The city of Pittsburgh is seeking “qualified and experienced” firms to assist in developing a comprehensive Americans with Disabilities Act Self-Evaluation and Transition Plan.
A Jan. 11 release from the Mayor Ed Gainey’s office said that the city is “currently reevaluating its programs, services, and activities to ensure the highest degree of accessibility and inclusivity.” This evaluation will identify programmatic and physical barriers in city programs, services, activities, communications, and facilities.
“It’s important that we continuously strive to achieve the highest degree of disability access across the city,” said ADA Coordinator Hillary Roman. “A thorough, updated Transition Plan will provide a framework for how we can improve our service to the disability community.”
After the self evaluation, the city will develop a transition plan, which will recommend “phased corrective work” to comply with both ADA Title II and state of Pennsylvania requirement, as well as “also provide the basis for prioritizing, budgeting, implementing, and monitoring” the removal of identified barriers to accessibility.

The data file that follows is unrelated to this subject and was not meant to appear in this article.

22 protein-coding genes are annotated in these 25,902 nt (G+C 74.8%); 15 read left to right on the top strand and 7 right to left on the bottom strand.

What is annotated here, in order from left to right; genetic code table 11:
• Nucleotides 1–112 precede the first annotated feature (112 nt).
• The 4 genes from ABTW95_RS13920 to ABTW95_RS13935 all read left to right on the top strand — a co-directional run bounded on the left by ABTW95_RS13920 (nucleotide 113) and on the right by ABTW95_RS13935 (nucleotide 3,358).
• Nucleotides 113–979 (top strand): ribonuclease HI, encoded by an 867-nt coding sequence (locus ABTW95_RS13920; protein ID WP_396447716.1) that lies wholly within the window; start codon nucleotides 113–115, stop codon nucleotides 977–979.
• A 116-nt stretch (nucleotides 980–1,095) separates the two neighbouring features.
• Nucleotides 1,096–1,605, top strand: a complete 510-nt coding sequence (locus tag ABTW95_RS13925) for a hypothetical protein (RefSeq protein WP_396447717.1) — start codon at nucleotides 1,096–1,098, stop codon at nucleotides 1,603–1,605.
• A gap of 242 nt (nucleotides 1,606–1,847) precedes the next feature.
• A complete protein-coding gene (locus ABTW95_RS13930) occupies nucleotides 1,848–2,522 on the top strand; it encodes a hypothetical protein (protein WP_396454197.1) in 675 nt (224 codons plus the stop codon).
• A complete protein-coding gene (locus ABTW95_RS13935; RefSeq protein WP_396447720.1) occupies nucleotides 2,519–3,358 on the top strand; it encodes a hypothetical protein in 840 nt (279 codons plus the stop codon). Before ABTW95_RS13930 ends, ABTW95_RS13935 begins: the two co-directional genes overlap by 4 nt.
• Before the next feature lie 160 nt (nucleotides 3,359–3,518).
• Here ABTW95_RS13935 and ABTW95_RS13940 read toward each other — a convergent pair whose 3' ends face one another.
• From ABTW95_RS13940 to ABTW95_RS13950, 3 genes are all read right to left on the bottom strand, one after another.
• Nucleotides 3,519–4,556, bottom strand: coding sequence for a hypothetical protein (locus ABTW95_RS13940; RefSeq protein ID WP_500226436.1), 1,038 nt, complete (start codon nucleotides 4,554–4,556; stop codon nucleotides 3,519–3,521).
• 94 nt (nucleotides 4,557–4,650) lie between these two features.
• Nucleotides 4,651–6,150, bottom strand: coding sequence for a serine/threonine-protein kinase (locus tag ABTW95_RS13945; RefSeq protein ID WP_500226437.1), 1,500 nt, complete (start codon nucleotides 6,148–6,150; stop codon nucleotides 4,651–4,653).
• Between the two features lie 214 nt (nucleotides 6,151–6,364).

The Americans with Disabilities Act is a civil rights law that prohibits discrimination against individuals with disabilities in all areas of public life, including jobs, schools, transportation, and all public and private places that are open to the general public. Title II of the ADA, referenced in the city’s press release, pertains specifically to state and local governments.
General public accessibility concerns can be brought to the city’s attention over the phone by dialing 3-1-1 or 412-255-2621 or online at pittsburghpa.gov/311/form
under the category “Accessibility.”